The third perspective on the appointment posits that Volodin’s opponents are becoming more active. Proponents of this view see Surkov as a counterbalance to the influence of the first deputy Kremlin chief of staff. A part of Putin’s close circle was strongly annoyed by the tactics that Volodin suggested be used during the most recent regional elections. Not many share his belief in the importance of a risky “dialogue” with the nonsystemic opposition.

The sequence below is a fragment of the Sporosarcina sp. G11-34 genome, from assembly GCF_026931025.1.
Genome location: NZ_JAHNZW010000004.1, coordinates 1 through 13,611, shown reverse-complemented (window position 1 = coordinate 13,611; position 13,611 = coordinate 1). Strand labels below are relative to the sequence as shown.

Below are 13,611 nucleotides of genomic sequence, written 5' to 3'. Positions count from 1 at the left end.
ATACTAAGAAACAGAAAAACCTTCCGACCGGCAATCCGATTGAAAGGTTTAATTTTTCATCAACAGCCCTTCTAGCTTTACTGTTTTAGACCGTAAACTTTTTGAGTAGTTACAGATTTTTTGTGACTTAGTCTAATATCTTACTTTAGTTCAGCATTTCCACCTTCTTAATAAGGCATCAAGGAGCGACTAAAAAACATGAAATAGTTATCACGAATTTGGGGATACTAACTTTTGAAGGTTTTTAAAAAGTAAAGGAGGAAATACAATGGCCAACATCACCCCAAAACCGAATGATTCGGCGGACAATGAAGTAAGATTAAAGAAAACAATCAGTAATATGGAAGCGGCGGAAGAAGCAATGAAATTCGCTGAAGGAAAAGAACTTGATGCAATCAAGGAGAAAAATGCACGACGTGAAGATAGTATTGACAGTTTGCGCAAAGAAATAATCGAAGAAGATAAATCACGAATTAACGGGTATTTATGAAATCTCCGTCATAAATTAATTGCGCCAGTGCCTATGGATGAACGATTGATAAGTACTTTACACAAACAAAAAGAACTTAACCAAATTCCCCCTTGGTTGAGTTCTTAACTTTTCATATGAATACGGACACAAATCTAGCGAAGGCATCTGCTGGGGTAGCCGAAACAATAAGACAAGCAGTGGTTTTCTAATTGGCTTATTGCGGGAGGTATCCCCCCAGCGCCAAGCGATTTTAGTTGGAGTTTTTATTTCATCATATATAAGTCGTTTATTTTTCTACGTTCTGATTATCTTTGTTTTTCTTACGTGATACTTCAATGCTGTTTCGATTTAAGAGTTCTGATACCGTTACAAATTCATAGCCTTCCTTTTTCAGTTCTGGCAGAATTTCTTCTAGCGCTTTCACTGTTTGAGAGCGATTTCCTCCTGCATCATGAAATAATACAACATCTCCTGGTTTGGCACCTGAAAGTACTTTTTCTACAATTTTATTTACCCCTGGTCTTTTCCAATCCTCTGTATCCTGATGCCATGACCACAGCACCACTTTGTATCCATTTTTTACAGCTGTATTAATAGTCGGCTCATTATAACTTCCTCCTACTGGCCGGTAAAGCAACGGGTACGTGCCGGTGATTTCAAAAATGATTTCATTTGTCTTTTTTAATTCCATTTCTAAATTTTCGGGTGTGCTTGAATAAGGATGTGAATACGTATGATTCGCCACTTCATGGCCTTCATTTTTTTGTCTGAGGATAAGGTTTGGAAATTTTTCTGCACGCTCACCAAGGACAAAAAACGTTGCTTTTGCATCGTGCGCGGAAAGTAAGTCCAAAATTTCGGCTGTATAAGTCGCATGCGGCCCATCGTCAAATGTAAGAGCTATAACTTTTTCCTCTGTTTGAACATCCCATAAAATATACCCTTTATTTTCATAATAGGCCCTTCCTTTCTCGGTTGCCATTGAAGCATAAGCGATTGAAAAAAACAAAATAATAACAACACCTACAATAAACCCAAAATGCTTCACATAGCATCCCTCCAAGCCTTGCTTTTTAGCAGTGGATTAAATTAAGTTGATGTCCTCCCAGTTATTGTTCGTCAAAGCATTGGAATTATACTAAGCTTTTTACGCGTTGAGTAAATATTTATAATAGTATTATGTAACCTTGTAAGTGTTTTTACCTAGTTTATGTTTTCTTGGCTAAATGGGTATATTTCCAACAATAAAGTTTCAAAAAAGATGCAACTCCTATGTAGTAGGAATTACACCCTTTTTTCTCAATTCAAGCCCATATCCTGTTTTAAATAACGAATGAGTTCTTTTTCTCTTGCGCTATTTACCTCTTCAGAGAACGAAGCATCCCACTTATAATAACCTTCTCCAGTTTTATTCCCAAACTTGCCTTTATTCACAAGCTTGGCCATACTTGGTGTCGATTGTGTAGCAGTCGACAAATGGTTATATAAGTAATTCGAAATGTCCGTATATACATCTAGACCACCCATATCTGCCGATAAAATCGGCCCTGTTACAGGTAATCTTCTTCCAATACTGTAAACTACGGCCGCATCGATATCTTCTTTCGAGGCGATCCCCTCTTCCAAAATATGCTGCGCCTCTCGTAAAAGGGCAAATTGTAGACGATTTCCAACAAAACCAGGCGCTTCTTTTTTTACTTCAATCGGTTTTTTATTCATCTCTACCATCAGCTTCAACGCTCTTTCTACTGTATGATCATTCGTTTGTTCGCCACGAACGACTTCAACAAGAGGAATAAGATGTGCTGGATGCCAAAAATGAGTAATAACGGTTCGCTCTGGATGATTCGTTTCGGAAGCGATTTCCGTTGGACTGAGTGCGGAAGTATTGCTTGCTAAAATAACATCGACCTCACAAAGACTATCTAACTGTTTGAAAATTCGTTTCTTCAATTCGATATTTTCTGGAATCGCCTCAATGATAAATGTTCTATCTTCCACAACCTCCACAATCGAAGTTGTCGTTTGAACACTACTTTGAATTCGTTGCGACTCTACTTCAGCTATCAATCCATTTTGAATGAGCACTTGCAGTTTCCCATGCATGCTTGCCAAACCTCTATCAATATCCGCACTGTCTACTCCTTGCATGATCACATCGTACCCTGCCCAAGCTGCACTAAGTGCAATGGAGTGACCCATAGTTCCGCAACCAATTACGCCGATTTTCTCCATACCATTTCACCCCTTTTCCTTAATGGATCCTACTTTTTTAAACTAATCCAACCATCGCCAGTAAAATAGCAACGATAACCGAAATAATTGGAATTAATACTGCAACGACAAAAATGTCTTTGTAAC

But after all, no matter whose interests are affected by this appointment, Putin was the one who made the decision to bring Surkov back to the Kremlin. And his motives can only be explained by the idea that it is safer to keep Surkov “at arm’s length” than “at large.” The political situation is now stable, and Surkov does not pose any threat to Putin. However, no one can guarantee that in the case of political destabilization, Surkov will not find himself another “white knight” and will not use his skills and experience to further this person’s interests.